Importantly, entrants should provide you with warranties upon their entry into the competition, on a number of matters, such as: 

  • The film is all the entrant’s own work; 
  • The entrant has obtained all necessary copyright clearances; and/or 
  • The film has never previously been shown in public.  

It is common that an entrant will compensate the competition organiser for any loss or damages suffered because of the entrant’s breach of any of these warranties.    

It may be prudent of you, and to your benefit, to highlight these important clauses and maybe include some Q&A on your competition website to help entrants fully understand their obligations under them.

Unfair Terms

Most terms of entry will be considered to be “standard form contracts” as they are not negotiable by the entrants. Where a term of a standard form contract is considered to be unfair under the Australian Consumer Law (Cth), that term will be rendered void (ineffective). A term of a contract may be considered unfair particularly where the terms are very one-sided (i.e. more than is reasonably necessary to protect your business interests) and would cause detriment, financial or otherwise, to the other party.

Only a court can determine when a term is unfair. In the process of its decision making, the court will consider: 

  1. Whether the terms were transparent; and 
  2. The contract as a whole.  

Accordingly, it’s critical that you disclose the terms and conditions of entry to your applicants. You should also be honest and not hide any terms that might be considered curly or cause a significant imbalance in the parties respective positions.


You will need to determine and carefully explain the prizes in the terms of entry as well as how they will be awarded. If necessary, you should also include provisions about unclaimed prizes and perhaps substitution of prizes.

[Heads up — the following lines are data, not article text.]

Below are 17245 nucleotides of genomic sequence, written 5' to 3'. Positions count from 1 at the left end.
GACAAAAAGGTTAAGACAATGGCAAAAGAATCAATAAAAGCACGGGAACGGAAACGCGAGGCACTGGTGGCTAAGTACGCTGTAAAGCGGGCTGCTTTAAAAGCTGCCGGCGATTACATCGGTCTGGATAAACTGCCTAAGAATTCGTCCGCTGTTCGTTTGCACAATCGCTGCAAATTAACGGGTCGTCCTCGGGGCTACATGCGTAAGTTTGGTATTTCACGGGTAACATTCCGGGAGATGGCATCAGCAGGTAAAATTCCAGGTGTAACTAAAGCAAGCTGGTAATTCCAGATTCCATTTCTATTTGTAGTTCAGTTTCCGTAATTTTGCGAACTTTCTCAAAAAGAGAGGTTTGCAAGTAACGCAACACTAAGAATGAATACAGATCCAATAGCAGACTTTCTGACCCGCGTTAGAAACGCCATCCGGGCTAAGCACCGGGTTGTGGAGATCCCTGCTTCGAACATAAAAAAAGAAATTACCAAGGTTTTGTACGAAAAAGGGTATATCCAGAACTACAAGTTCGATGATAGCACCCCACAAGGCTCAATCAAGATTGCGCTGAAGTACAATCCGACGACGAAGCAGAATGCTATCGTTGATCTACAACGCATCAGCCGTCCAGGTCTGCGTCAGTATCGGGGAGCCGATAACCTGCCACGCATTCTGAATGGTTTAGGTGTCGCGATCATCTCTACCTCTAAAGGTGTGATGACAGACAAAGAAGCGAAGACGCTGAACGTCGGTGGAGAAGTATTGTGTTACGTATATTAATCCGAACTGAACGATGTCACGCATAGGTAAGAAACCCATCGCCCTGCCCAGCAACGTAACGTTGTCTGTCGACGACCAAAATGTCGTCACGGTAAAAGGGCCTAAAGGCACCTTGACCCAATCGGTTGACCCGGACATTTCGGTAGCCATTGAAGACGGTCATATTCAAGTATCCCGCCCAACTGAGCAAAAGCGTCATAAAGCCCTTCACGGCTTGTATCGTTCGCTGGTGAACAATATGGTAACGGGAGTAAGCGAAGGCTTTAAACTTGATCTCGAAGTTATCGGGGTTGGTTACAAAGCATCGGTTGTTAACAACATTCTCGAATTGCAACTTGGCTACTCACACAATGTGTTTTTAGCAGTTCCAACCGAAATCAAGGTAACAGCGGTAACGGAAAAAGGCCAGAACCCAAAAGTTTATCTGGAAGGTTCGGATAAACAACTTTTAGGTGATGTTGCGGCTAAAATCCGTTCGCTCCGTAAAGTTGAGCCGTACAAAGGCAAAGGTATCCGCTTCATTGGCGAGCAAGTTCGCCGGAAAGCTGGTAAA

It is important that you deliver on the prizes you have offered. If you don’t, an applicant may be able to terminate the contract and sue for damages caused as a result of a breach of contract and/or recover damages for misleading and deceptive conduct. You may lose all rights to use or show the film that you had expected to obtain through your contract with the entrant.

Location of the Competition

If you intend to hold your competition as part of a festival or other event, it will be important to make this clear to entrants and if you are running the event, to ensure you have obtained all necessary permits, for example, from the local council.    


Standard forms of insurance include public liability insurance for the festival or event, and perhaps business risk insurance to cover events outside of your control impacting the competition. The business insurance you require will vary depending on the nature of your competition. It may be useful to speak with an insurance broker who can provide advice and relevant quotes.

Key Takeaways

There are many legal considerations you will first need to think about before hosting a short film competition. It is important that you carefully examine what you hope to achieve and incorporate the precise and appropriate terms and conditions upon entry. You will also need to ensure you fulfil your end of the bargain.


If you need assistance drafting the terms of entry for your short film competition, or have any questions, get in touch on 1300 544 755.